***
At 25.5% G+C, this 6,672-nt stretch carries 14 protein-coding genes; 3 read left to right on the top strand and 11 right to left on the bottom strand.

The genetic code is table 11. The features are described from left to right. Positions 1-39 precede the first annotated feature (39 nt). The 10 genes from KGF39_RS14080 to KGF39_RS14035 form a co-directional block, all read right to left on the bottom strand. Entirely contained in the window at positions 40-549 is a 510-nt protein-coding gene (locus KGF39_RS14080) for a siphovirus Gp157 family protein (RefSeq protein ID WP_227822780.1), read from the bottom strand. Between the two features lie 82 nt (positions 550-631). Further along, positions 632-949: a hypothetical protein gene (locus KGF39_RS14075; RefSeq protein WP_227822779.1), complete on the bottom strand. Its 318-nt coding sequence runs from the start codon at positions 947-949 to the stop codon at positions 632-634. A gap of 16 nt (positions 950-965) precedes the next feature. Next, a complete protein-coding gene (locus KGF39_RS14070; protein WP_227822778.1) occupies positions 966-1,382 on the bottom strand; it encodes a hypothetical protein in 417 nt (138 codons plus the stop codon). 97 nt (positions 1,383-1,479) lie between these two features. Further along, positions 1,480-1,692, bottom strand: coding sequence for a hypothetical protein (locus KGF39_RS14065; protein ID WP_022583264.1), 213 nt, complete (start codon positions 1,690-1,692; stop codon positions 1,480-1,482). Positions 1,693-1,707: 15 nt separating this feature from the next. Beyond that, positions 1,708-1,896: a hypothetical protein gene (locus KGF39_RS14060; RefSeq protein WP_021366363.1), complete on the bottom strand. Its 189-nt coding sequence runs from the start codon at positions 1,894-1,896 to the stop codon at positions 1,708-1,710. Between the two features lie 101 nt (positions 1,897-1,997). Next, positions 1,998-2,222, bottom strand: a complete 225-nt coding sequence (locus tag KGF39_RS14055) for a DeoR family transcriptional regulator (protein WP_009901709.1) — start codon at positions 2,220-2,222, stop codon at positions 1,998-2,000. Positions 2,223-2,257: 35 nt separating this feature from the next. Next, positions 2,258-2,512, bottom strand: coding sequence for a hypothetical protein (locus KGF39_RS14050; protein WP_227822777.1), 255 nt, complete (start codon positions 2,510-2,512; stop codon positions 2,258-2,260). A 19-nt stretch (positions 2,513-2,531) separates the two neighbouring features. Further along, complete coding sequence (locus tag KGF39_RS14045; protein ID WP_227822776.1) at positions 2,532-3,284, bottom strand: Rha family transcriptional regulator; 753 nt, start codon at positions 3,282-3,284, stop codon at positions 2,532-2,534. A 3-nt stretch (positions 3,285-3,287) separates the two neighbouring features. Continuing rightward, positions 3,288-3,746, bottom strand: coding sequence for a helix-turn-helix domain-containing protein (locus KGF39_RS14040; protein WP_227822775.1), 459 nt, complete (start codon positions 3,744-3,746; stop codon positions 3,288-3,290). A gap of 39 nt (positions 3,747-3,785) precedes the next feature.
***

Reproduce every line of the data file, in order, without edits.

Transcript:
At 25.5% G+C, this 6,672-nt stretch carries 14 protein-coding genes; 3 read left to right on the top strand and 11 right to left on the bottom strand.

The genetic code is table 11. The features are described from left to right. Positions 1-39 precede the first annotated feature (39 nt). The 10 genes from KGF39_RS14080 to KGF39_RS14035 form a co-directional block, all read right to left on the bottom strand. Entirely contained in the window at positions 40-549 is a 510-nt protein-coding gene (locus KGF39_RS14080) for a siphovirus Gp157 family protein (RefSeq protein ID WP_227822780.1), read from the bottom strand. Between the two features lie 82 nt (positions 550-631). Further along, positions 632-949: a hypothetical protein gene (locus KGF39_RS14075; RefSeq protein WP_227822779.1), complete on the bottom strand. Its 318-nt coding sequence runs from the start codon at positions 947-949 to the stop codon at positions 632-634. A gap of 16 nt (positions 950-965) precedes the next feature. Next, a complete protein-coding gene (locus KGF39_RS14070; protein WP_227822778.1) occupies positions 966-1,382 on the bottom strand; it encodes a hypothetical protein in 417 nt (138 codons plus the stop codon). 97 nt (positions 1,383-1,479) lie between these two features. Further along, positions 1,480-1,692, bottom strand: coding sequence for a hypothetical protein (locus KGF39_RS14065; protein ID WP_022583264.1), 213 nt, complete (start codon positions 1,690-1,692; stop codon positions 1,480-1,482). Positions 1,693-1,707: 15 nt separating this feature from the next. Beyond that, positions 1,708-1,896: a hypothetical protein gene (locus KGF39_RS14060; RefSeq protein WP_021366363.1), complete on the bottom strand. Its 189-nt coding sequence runs from the start codon at positions 1,894-1,896 to the stop codon at positions 1,708-1,710. Between the two features lie 101 nt (positions 1,897-1,997). Next, positions 1,998-2,222, bottom strand: a complete 225-nt coding sequence (locus tag KGF39_RS14055) for a DeoR family transcriptional regulator (protein WP_009901709.1) — start codon at positions 2,220-2,222, stop codon at positions 1,998-2,000. Positions 2,223-2,257: 35 nt separating this feature from the next. Next, positions 2,258-2,512, bottom strand: coding sequence for a hypothetical protein (locus KGF39_RS14050; protein WP_227822777.1), 255 nt, complete (start codon positions 2,510-2,512; stop codon positions 2,258-2,260). A 19-nt stretch (positions 2,513-2,531) separates the two neighbouring features. Further along, complete coding sequence (locus tag KGF39_RS14045; protein ID WP_227822776.1) at positions 2,532-3,284, bottom strand: Rha family transcriptional regulator; 753 nt, start codon at positions 3,282-3,284, stop codon at positions 2,532-2,534. A 3-nt stretch (positions 3,285-3,287) separates the two neighbouring features. Continuing rightward, positions 3,288-3,746, bottom strand: coding sequence for a helix-turn-helix domain-containing protein (locus KGF39_RS14040; protein WP_227822775.1), 459 nt, complete (start codon positions 3,744-3,746; stop codon positions 3,288-3,290). A gap of 39 nt (positions 3,747-3,785) precedes the next feature.